• Alan Preston

Kaatahi me inaianei / Now and then presents a selection of jewellery from Alan Preston’s archive.

These pieces bring together a personal record of creative jewellery practice over the past 50 years. Preston’s own pieces mingle with those gifted and purchased to create a collection that holds memories, whakapapa and affiliation to a community of makers across Aotearoa.

The installation replicates a wall in Preston’s home that is a catch-all for his collection. A humble building perched in the bush overlooking Muriwai beach, it was designed by David Mitchell in 1985 along with an adjacent workshop. The house’s architecture reflects Alan’s admiration for aesthetics found across Te Moana-nui-a-Kiwa with exposed beams and posts along its centreline.

Surrounded by other artefacts of a creative life, the wall in Preston’s living space has grown over time to become his jewellery box. Pins move about the wall supporting an array of works, including Preston’s own Startled Kiwi brooches and can tab necklaces, his favourite Pauline Bern ring and an Areta Wilkinson pendant.

Across the installation we see the aspects of Alan’s practice that he is well known for – a love and mastery of natural materials found close to home, a respect and desire to engage in cultural exchange and a practice that reflects issues of identity, place and politics.

The exhibition title reflects Alan’s understanding of time in te ao Māori – that “the past is always there in front of the future”. By using te reo Māori in titling this exhibition, Alan hopes to tautoko te reo Māori as tangata Tiriti and extends appreciation to his friends in their encouragement to do so.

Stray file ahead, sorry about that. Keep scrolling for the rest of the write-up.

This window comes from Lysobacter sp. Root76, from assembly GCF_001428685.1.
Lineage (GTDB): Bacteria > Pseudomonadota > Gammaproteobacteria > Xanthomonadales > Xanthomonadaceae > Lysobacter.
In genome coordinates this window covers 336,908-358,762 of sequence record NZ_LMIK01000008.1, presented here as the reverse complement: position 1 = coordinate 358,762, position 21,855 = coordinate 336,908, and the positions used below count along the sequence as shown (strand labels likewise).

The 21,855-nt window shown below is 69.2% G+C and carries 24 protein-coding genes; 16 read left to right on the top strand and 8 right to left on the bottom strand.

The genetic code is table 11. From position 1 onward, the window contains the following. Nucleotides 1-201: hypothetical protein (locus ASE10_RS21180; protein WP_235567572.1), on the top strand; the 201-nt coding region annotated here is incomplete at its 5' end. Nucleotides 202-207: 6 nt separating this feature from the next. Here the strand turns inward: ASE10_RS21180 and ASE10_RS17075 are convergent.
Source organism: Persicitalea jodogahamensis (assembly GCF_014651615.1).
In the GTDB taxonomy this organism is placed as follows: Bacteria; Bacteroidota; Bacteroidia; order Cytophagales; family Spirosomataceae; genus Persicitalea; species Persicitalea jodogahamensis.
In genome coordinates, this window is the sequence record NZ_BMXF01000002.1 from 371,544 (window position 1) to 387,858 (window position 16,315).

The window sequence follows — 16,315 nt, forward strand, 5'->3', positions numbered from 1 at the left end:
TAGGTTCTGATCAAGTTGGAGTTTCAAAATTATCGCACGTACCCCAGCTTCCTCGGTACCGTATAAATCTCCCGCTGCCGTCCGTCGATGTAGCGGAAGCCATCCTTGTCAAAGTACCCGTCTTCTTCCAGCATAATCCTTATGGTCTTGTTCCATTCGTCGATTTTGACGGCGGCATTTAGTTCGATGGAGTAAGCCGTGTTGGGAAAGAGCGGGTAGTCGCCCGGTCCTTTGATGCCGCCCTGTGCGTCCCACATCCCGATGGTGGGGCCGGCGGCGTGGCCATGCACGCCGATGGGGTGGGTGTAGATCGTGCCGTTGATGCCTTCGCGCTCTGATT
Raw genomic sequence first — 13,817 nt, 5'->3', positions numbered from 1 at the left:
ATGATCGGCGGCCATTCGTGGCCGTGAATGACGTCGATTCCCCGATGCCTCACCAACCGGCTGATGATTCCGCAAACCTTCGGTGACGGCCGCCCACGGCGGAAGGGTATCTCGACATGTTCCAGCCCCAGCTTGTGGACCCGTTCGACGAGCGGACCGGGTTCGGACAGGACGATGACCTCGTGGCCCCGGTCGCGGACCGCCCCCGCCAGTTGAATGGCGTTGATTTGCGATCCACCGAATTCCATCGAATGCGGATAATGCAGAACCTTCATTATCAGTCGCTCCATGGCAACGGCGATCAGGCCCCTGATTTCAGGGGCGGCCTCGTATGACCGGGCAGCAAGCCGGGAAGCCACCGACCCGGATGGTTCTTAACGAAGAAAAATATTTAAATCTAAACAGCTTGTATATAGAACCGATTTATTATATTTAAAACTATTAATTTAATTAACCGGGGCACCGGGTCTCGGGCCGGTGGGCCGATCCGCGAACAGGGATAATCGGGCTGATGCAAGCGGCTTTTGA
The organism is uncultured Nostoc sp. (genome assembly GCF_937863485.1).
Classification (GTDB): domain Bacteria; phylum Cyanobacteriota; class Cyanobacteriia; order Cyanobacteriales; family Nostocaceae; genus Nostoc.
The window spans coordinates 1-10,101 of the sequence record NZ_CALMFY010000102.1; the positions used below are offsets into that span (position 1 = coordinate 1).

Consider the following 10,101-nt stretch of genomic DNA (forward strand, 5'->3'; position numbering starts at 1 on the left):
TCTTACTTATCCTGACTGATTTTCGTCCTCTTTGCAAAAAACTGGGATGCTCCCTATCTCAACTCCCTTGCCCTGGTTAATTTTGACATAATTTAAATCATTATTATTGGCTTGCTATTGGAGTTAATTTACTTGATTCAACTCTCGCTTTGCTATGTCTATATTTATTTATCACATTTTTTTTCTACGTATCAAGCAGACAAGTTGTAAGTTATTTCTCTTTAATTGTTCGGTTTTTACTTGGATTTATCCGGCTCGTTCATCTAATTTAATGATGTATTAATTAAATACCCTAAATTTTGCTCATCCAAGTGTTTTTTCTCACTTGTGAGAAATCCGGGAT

Alan Preston began jewellery making through classes at the Camden Institute in London in 1973. In 1974 he spent time as a guest artist at New Zealand’s first major craft co-op, the Brown’s Mill Market, in Auckland. That same year he went on to open Fingers gallery, alongside jewellers Ruth Baird, Roy Mason, Margaret Phillips and Michael Ayling. Fingers celebrates its 50th birthday this year.

Alan credits trips to Papua New Guinea and Fiji as pivotal in the development of his making practice. These visits connected him with makers who had a confidence in working with natural materials that spurred him into a new way of approaching the materials he found in Aotearoa.

Preston has exhibited widely nationally and internationally; including a solo exhibition of his work at the Dowse Art Museum in 2007, and inclusion in the touring group exhibition Wunderrūma: New Zealand jewellery, 2014. His work is held in many national public collections.

Preston was Adjunct Professor, Jewellery Design at Unitec from 2002–2013 and New Zealand selector, Schmuckszene, Munich from 1990 to 2010.

Opening Hours

  • Tuesday - Friday, 10am-5pm
  • Saturday, 10am-4pm


  • 13 Rose Road
  • Ponsonby, Tāmaki Makaurau